All Metro Career Academy systems are now in full operation. According to Melanie Stinnett, chief officer, Environmental Safety and regulatory affairs, Metro Tech, ClimateMaster’s system is expected to make the new building a “star performer” among all the existing Metro Tech educational buildings in respect to energy savings.
“So much of this building’s energy-efficiency goal depends on the geothermal energy source itself, and we anticipate being pleasantly surprised when we review the heating and cooling costs following our baseline year.” Stinnett said.
Stinnett also shared her excitement to authentically expose students at Metro Career Academy to the latest in sustainable and energy-efficient building design.
“We have sections of the walls that are plexiglass, allowing students and visitors to witness the behind-the-scenes inner workings of our green building. It’s a great way to show our students that sustainable building concepts can be real, everyday practices, and to even encourage them to consider the potential career opportunities of this discipline.”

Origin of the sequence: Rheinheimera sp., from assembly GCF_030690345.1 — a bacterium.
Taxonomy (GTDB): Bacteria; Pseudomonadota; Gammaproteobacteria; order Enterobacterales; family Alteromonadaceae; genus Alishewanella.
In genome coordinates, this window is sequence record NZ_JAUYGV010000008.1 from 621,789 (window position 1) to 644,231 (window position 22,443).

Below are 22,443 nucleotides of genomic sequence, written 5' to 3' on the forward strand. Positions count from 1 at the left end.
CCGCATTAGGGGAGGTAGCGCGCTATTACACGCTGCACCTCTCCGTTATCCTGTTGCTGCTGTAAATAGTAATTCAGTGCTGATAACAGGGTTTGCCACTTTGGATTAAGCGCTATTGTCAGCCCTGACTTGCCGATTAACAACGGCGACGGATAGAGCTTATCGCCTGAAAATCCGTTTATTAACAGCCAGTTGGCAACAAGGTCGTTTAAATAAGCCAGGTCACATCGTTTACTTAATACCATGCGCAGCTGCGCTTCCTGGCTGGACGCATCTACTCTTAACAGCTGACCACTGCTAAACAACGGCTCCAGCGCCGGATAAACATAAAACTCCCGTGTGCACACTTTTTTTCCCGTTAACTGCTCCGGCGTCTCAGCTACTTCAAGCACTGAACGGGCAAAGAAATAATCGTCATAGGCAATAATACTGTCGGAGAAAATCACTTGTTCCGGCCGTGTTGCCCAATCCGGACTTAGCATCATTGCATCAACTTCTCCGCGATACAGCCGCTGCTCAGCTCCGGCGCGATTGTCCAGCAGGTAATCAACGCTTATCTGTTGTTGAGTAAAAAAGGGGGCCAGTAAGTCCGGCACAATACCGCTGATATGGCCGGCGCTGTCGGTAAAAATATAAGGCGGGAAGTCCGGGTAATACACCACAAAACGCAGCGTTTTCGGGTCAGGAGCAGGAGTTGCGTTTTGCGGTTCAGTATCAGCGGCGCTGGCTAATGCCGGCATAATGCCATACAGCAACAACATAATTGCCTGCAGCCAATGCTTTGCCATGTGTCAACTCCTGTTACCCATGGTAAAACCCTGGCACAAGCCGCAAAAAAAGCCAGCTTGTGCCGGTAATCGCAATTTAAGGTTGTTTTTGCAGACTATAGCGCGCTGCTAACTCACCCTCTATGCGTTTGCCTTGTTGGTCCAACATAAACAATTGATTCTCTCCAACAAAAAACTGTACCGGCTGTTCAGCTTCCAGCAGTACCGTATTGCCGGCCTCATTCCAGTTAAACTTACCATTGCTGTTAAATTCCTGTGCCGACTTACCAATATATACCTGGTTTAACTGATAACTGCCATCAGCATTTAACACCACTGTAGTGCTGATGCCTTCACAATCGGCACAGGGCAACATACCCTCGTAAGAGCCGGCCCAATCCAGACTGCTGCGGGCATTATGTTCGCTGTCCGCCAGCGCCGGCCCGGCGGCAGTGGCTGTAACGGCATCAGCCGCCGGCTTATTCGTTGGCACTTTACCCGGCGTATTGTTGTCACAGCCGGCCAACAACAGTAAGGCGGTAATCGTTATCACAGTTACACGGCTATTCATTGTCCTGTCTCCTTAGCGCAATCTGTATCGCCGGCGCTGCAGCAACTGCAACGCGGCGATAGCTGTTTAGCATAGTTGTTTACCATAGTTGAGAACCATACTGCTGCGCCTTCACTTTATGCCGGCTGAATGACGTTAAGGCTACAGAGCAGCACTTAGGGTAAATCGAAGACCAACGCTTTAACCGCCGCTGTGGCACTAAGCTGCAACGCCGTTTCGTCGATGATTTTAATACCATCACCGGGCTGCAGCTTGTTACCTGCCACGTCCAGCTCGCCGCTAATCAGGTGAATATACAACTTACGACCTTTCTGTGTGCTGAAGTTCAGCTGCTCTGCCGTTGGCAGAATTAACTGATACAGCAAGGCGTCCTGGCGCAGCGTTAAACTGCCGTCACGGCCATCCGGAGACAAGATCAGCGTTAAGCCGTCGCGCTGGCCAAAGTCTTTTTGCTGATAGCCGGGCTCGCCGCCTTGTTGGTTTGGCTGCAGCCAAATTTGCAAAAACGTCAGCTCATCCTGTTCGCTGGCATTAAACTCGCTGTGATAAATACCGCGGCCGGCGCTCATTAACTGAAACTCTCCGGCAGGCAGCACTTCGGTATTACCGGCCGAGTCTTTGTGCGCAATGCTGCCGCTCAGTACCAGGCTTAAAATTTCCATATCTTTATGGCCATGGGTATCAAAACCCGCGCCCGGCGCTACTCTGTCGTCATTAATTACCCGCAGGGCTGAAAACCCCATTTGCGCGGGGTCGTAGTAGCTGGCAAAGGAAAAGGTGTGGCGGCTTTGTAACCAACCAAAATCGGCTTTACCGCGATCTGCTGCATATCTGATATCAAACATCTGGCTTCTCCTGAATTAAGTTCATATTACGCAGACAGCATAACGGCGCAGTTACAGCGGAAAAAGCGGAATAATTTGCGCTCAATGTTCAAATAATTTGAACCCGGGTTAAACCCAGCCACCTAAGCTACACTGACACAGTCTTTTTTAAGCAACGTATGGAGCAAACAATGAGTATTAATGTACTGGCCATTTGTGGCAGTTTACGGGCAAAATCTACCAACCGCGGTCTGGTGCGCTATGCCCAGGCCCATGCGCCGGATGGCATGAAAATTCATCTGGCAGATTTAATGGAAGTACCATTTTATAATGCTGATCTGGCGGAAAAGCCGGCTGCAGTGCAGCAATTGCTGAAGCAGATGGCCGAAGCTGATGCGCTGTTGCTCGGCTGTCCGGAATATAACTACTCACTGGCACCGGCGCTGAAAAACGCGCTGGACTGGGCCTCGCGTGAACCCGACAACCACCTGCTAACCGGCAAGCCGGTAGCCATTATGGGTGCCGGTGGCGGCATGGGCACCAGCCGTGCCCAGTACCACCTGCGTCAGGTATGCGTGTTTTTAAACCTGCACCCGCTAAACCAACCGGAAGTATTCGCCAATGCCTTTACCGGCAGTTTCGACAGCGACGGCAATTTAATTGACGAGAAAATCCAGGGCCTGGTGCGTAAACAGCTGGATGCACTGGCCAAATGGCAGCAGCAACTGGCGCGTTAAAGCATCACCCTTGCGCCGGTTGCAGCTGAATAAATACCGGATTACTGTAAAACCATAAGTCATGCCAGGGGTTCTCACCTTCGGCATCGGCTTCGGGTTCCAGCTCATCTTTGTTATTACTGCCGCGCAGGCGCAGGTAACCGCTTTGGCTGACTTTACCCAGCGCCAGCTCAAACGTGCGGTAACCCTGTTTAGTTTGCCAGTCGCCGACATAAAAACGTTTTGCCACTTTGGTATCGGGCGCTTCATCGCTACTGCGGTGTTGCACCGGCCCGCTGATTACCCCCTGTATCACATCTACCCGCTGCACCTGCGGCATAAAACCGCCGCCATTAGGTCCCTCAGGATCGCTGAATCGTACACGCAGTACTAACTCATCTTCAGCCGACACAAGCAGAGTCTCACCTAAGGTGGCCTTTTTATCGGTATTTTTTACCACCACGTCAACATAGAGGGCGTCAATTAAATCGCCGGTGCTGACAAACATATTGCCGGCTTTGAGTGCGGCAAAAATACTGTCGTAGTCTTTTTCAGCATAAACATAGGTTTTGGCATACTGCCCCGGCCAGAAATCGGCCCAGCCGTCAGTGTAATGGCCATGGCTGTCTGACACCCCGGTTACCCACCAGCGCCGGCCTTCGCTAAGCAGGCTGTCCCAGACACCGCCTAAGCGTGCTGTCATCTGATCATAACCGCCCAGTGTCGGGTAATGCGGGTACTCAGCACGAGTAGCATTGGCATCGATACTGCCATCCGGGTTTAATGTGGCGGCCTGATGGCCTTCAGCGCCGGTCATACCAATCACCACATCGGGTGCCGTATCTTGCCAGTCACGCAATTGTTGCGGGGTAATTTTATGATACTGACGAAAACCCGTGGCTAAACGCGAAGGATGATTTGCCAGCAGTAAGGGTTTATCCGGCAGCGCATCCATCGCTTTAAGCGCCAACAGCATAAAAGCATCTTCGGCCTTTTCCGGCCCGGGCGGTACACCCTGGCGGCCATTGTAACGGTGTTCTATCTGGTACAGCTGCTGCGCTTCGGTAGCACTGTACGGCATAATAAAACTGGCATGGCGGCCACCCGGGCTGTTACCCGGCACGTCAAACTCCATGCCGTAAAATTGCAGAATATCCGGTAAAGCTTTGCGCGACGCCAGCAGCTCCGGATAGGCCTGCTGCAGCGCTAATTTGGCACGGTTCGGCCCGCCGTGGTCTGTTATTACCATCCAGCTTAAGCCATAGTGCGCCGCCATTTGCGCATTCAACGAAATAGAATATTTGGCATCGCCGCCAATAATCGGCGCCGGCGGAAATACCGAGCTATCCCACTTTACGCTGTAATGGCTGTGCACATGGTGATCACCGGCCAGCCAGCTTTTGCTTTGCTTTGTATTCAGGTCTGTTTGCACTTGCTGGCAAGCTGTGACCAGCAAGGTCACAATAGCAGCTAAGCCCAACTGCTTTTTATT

According to Dehart, Climate-Master’s support throughout the project, coupled with the quality of the company’s products, resulted in a streamlined process from the specification phase through installation and unit start-up.
“ClimateMaster has designed units that are well laid out, contributing not only to the overall quality of the product, but also to the ease of the technician in working on it,” said Dehart.
“The controls are easy to get to, the geothermal connections can accommodate a wrench, the wires are color coded, and these and other attributes made our first experience with this particular package unit a very positive one.”
Publication date: 6/10/2013